Updated: May 12, 2021
I am currently on the first ‘gap year’ of my life. It has turned out to be quite ‘the gap’ as thanks to COVID, I’ve had to shelve all my plans as it all involved travel! I started to work on other projects close to my heart instead. Most days I find myself happily self-employed in these but from time-to-time I feel a sense of utter restlessness and discontent set in. It is during one such ‘episode’ that I penned this article, in real-time, as I worked through my restless mind. I wanted to put my knowledge and practice of mindfulness to test – could I apply these to reboot the mind and return it to a more joyful state of being?
PART 1: LEARNING TO BE GRATEFUL
As I sit here, staring into the blank white screen of my laptop, I feel a sense of utter restless and general discontent. Ironic given I am supposed to be on a break – a holiday even.
On day’s like this, I find myself getting caught in all things that I don't have or can't do ... In the process I lose perspective on all the good things that I do have and can do.
To turn this state of mind around, I need to start by reminding myself of all things in my life that I am truly grateful. My first step in becoming mindful, will be to write out a gratitude list.
I live in a safe country, in a comfortable home, close to the ocean, surrounded by good friends, a supportive family and a strong spiritual community
After years of being happily single, by sheer chance, just as the world was shutting down, I met a kind and loving man who brings much joy and laughter into my life
I live simply and frugally and that in itself gives me a lot of security
Although I live in an apartment there is a small piece of land I can grow and nurture a small garden in
I know how to cook and enjoy beautiful meals every day - on which point how lucky are we to have such an abundance of beautiful food even in these trying times
I am smart and have enjoyed a wonderful career, working in roles that I loved and with people that I respect
It’s a small list but I am already starting to feel better as my mind, through the physical act of writing, is forced to focus on the positives.
PART 2: WORKING THROUGH THE ACHIEVER COMPLEX
Starting with a 'gratitude list' was a good call but the 'achiever within’ continues to prod, “Why stop here? Go on, do more and achieve more so that (and here's the clincher) there is a lot more you can be grateful for!”
So the next logical thing to do is to work through this ‘achiever complex’ of mine.
A few thoughts come to mind.
“Why do I need to do anything, at all? Why is it not OK for me to just chill and enjoy this break in a life that has otherwise been consumed with toil - doing, doing, doing all the time?”
I have pondered these many times before and I think it all comes down to having grown up in modern societies that are obsessed with doing and achieving. Simply 'being' is not discussed, and if it comes up, it's always dismissed as the path of lazies, hippies and new-age flakes.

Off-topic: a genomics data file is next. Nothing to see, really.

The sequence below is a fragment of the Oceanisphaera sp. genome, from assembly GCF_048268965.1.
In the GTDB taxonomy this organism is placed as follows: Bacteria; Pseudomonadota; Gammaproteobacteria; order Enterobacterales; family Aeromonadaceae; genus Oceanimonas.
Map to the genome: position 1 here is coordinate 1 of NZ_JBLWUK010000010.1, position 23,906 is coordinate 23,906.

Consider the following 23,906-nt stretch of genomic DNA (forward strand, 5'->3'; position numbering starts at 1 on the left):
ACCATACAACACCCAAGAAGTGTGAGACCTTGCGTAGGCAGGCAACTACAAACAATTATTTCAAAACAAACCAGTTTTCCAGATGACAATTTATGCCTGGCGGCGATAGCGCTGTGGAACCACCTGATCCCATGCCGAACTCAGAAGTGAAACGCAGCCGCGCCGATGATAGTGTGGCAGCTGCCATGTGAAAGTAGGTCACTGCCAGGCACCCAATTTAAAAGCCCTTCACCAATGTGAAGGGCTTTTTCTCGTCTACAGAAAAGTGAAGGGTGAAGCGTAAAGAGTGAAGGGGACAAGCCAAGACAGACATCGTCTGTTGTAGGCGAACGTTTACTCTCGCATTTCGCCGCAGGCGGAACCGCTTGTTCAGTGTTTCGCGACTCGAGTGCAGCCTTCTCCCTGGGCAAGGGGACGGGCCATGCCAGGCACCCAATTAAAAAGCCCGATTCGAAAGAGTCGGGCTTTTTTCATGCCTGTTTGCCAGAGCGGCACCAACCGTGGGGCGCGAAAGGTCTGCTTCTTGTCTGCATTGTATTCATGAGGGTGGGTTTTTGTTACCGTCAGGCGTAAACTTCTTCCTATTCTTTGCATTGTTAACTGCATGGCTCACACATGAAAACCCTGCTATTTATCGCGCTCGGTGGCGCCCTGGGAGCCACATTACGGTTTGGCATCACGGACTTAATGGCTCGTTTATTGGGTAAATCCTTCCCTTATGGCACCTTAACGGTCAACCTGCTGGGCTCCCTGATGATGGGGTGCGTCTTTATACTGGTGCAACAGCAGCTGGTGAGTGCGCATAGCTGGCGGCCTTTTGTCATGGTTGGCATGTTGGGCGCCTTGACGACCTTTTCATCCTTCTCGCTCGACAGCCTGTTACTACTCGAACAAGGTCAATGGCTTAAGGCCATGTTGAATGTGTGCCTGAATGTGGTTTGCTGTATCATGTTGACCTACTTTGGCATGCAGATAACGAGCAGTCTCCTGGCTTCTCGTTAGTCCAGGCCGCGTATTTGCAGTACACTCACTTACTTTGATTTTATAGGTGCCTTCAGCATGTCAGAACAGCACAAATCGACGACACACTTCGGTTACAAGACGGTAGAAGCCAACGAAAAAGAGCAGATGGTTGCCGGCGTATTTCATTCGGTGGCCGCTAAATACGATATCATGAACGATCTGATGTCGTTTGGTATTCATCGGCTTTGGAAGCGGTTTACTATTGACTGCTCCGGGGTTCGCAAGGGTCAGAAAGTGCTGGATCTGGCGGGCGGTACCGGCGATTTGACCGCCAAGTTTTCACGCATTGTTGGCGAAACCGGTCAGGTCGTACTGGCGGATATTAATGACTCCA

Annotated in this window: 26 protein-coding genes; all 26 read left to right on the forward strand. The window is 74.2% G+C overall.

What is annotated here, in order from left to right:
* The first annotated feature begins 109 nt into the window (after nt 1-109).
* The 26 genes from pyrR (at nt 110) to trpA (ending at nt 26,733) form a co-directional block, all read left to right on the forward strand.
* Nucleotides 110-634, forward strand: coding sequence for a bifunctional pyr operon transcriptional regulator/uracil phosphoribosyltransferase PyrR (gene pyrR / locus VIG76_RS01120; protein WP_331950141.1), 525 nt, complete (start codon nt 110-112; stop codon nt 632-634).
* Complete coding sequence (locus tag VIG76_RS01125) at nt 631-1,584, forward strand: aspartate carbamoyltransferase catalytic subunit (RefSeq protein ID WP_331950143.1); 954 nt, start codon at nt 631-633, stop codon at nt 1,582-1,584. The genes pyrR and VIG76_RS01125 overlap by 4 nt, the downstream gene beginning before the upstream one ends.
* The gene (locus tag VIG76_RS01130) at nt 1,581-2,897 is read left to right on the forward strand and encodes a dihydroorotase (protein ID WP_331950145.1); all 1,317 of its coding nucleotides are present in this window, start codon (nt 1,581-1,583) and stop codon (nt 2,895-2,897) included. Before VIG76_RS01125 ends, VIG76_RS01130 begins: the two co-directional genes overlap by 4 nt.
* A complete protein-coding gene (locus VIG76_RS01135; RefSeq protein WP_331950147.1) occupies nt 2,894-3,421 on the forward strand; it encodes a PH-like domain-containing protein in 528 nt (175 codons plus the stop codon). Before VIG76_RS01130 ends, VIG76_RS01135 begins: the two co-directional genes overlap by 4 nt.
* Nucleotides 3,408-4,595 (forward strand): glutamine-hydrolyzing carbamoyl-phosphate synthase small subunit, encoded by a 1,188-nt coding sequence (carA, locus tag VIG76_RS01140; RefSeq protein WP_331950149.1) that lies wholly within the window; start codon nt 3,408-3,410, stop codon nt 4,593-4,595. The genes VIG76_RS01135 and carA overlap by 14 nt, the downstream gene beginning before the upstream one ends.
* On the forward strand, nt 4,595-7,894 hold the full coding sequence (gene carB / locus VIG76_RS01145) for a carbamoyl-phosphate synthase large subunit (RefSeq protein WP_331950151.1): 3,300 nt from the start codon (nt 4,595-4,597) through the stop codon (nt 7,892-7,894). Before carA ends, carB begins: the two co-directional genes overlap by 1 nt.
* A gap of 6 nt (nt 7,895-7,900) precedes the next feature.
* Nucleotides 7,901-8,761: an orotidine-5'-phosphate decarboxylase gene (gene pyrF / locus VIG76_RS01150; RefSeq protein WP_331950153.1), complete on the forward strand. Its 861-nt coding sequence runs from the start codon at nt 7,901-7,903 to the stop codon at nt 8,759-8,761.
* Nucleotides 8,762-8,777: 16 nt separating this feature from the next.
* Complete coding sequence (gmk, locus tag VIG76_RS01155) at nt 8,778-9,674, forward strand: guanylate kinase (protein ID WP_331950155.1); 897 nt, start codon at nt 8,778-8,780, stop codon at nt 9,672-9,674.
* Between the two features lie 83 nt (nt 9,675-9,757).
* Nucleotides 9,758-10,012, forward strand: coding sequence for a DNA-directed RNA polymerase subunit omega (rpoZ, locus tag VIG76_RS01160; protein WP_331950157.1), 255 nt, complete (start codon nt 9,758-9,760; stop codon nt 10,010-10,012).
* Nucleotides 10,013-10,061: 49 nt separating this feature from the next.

Unsurprisingly, even when I have earned the right to 'be', my mind won't let me.
It nags unceasingly, both consciously and sub-consciously, with doubt and questions, “Are you making the most of your life? Are you doing enough? Look at everyone else and see how much they are achieving! They are so driven they don't even need to sleep for more than four hours a day! What about that article on the ten things successful people do before they even have breakfast - you should totally read that!”
On and on it goes.
Without some serious mind training, ideally grounded in ancient Eastern wisdom traditions, it's impossible to recognise that this voice is not 'you' at all - rather the ramblings of an untrained mind.
Even with mindfulness training, which I have been practicing seriously for almost six years now, it's still hard not to give into these taunts. The moment you do, it has got you – hook, line and sinker! Next thing you know, despite all you have done and achieved, at best you feel restless and discontent, and at worst, depressed.
So what to do next?
It’s time to put this mind training of mine into practice! Off I go to do a formal meditation sit for an hour, flavoured as follows:
Start with focusing on the breath. This gives the mind a solid anchor point on which to focus and rest.
As the mind settles, take a step back and dispassionately observe the ramblings of the mind like you are listening to the radio or watching TV
Recognise and label all that comes up as mere thoughts - not mistaking these to be messages or insights or signs
Work at not engaging with the thought - watch it without getting involved and observe how this causes it to lose energy and dissipate.
Keep repeating this process as one thought will no doubt be immediately replaced by another thought …
Inevitably a thought will hook the attention and carry it off. Be grateful for becoming aware of this and then start the practice again with the breath …
When practiced long enough, this sort of meditation creates an experiential awareness of the much cliched phrase - 'I am not my mind' – which is very reassuring once you get acquainted with all that goes on in your mind!
The practice today has served as a much need reminder of this very important fact.
PART 3: TAKING THE PRACTICE 'OFF-THE-MAT'